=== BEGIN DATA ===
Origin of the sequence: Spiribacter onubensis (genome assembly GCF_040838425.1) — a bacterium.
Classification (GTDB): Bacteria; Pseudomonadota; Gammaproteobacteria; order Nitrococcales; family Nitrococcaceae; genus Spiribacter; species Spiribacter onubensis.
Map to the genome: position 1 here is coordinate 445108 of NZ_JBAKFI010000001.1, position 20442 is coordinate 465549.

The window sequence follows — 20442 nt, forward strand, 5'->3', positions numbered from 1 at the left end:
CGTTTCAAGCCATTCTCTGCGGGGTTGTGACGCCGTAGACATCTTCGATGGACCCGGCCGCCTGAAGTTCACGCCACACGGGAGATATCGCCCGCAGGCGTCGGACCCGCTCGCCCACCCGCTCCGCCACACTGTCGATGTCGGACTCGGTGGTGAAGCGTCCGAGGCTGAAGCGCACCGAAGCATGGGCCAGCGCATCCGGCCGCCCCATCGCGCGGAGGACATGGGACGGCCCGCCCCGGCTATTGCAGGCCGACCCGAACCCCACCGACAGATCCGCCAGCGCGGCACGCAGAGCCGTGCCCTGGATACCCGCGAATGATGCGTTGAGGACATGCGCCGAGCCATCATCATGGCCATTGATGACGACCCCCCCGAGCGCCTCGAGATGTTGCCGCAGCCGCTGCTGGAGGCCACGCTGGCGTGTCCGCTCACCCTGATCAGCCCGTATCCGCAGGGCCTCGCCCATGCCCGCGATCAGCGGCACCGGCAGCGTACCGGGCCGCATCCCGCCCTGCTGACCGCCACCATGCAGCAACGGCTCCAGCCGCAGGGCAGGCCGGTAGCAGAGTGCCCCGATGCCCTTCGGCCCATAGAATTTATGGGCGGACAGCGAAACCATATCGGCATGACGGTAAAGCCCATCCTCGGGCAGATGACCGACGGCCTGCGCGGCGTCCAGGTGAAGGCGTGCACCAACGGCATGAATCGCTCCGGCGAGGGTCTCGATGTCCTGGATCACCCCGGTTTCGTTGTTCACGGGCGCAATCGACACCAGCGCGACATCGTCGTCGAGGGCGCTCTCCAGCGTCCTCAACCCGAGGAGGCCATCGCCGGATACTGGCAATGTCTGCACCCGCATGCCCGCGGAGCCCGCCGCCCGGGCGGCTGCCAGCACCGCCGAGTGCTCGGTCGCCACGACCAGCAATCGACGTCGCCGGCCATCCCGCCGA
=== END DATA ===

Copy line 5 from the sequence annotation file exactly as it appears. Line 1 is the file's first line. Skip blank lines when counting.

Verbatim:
CGTTTCAAGCCATTCTCTGCGGGGTTGTGACGCCGTAGACATCTTCGATGGACCCGGCCGCCTGAAGTTCACGCCACACGGGAGATATCGCCCGCAGGCGTCGGACCCGCTCGCCCACCCGCTCCGCCACACTGTCGATGTCGGACTCGGTGGTGAAGCGTCCGAGGCTGAAGCGCACCGAAGCATGGGCCAGCGCATCCGGCCGCCCCATCGCGCGGAGGACATGGGACGGCCCGCCCCGGCTATTGCAGGCCGACCCGAACCCCACCGACAGATCCGCCAGCGCGGCACGCAGAGCCGTGCCCTGGATACCCGCGAATGATGCGTTGAGGACATGCGCCGAGCCATCATCATGGCCATTGATGACGACCCCCCCGAGCGCCTCGAGATGTTGCCGCAGCCGCTGCTGGAGGCCACGCTGGCGTGTCCGCTCACCCTGATCAGCCCGTATCCGCAGGGCCTCGCCCATGCCCGCGATCAGCGGCACCGGCAGCGTACCGGGCCGCATCCCGCCCTGCTGACCGCCACCATGCAGCAACGGCTCCAGCCGCAGGGCAGGCCGGTAGCAGAGTGCCCCGATGCCCTTCGGCCCATAGAATTTATGGGCGGACAGCGAAACCATATCGGCATGACGGTAAAGCCCATCCTCGGGCAGATGACCGACGGCCTGCGCGGCGTCCAGGTGAAGGCGTGCACCAACGGCATGAATCGCTCCGGCGAGGGTCTCGATGTCCTGGATCACCCCGGTTTCGTTGTTCACGGGCGCAATCGACACCAGCGCGACATCGTCGTCGAGGGCGCTCTCCAGCGTCCTCAACCCGAGGAGGCCATCGCCGGATACTGGCAATGTCTGCACCCGCATGCCCGCGGAGCCCGCCGCCCGGGCGGCTGCCAGCACCGCCGAGTGCTCGGTCGCCACGACCAGCAATCGACGTCGCCGGCCATCCCGCCGA